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Insights into Editorial: In pursuit of social justice

 

 

Context:

The recently launched educational programme of the Tamil Nadu government, Illam Thedi Kalvi (Education at the Doorsteps), triggered mixed reactions.

Government argued that “This programme will brighten the future of lakhs of students and will last for a hundred years.”

 

Reasons for launching the Illam Thedi Kalvi (Education at the Doorsteps):

The Tamil Nadu government launched this programme as it recognises the pandemic-induced gap in learning among schoolchildren.

The lockdown disempowered children from the marginalized sections as they did not have access to technology-driven pedagogical methods as the privileged did.

Many who find online teaching convenient and safe fail to recognize this class bias.

The expensive nature of online teaching pushed a large number of underprivileged children out of the education system.

The lockdown thus accentuated the asymmetrical structure of the school system.

 

Provisions of the Indian Constitution on education:

  1. The British colonial government introduced India’s modern education system.
  2. From Macaulay minute to Wood’s dispatch to several commissions like Sadler commission, 1904 Indian education policy etc., has built the foundation for the Indian education system during the colonial period.
  3. Article 45 in Directive Principles of State Policy stated that the government should provide free and compulsory education to all until the age of 14 within 10 years from the commencement of the Constitution.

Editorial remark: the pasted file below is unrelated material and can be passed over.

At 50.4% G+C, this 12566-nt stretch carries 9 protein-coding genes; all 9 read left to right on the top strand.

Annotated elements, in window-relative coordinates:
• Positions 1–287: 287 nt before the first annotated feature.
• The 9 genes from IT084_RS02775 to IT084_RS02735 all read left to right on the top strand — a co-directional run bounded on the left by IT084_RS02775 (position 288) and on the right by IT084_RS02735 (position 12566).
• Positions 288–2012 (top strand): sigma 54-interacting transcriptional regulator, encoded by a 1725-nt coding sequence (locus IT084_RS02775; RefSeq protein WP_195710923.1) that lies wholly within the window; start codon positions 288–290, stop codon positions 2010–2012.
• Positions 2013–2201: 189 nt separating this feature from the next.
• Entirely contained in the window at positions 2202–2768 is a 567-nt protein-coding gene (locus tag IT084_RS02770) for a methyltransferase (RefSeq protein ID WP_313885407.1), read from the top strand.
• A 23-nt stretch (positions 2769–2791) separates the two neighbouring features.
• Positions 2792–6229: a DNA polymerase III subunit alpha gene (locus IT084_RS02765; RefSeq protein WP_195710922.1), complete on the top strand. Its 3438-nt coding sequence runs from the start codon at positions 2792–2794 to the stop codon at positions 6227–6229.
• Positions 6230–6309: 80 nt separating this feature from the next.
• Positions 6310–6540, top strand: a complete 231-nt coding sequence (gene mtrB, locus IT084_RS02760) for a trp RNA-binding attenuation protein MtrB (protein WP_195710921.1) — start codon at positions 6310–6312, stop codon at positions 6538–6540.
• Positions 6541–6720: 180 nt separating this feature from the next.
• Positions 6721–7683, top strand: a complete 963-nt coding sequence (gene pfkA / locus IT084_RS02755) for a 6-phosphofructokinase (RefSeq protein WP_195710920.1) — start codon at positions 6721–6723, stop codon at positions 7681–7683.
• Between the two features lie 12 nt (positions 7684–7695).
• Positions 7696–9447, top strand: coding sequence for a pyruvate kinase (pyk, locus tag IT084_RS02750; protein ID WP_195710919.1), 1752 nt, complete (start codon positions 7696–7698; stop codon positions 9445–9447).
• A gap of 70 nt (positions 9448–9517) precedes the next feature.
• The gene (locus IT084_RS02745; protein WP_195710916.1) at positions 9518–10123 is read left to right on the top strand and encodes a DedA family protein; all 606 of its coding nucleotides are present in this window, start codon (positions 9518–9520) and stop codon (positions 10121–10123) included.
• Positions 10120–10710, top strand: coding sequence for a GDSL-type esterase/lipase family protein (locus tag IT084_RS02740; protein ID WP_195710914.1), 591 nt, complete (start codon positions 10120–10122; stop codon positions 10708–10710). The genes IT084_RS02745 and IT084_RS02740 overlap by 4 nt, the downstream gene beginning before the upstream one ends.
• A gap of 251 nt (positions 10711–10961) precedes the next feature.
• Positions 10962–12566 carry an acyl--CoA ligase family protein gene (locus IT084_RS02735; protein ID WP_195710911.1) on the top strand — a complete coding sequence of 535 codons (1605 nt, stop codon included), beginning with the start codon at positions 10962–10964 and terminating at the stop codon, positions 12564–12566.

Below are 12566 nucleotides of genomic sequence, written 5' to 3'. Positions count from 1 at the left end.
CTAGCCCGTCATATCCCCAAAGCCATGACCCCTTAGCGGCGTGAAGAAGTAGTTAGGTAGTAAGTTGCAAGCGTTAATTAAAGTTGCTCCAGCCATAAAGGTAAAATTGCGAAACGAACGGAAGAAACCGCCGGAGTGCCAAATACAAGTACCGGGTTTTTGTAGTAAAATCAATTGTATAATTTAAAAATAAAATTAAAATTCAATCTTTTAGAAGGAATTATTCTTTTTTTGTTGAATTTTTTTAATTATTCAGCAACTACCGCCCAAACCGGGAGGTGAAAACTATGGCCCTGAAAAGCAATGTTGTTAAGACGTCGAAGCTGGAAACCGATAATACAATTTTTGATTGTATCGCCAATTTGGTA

4. Since it was not realized, Article 21A was introduced by the 86th Constitutional Amendment Act of 2002.
  5. It made elementary education a fundamental right rather than a directive principle.
  6. Article 45 was amended to provide for early childhood care and education to children below the age of 6 years.

 

Learning outcomes: A cause of concern:

  1. Though Tamil Nadu is among the most literate States, learning outcomes in have been a cause of concern.
  2. Nearly 59% of Class 5 students and 89% of Class 3 students were unable to read a Class 2-level textbook in rural Tamil Nadu, according to the Annual Status of Educational Report (2018).
  3. Tamil Nadu got the lowest score among the southern States in ‘learning outcomes and quality’ in the Performance Grading Index of the Union Education Ministry.
  4. Keeping these facts in mind, volunteers of this programme intend to improve learning outcomes.
  5. The idea is to do this outside school hours and away from the school premises in a comfortable and easily accessible location close to the child’s home.
  6. The volunteers will teach an estimated 34.05 lakh children in the 5-13 age group in 93,000 neighbourhoods for 60 to 90 minutes between 5 p.m. and 7 p.m.
  7. Volunteers who have completed Class 12 will impart lessons for children of Classes 1-5 and graduates will teach children from Classes 6-8.
  8. They will refer to textbooks prepared by the State textbook council. Creative pedagogical initiatives including activity-based learning will ensure positive outcomes.

 

Impact of COVID-19 Pandemic of Learning:

Technology Gap: The lockdown disempowered children from the marginalized sections as they did not have access to technology-driven pedagogical methods as the privileged did.

Many who find online teaching convenient and safe fail to recognize this class bias.

Economic Disparity: The expensive nature of online teaching pushed a large number of underprivileged children out of the education system.

Deepening Structural Asymmetrical: The lockdown accentuated the asymmetrical structure of the school system.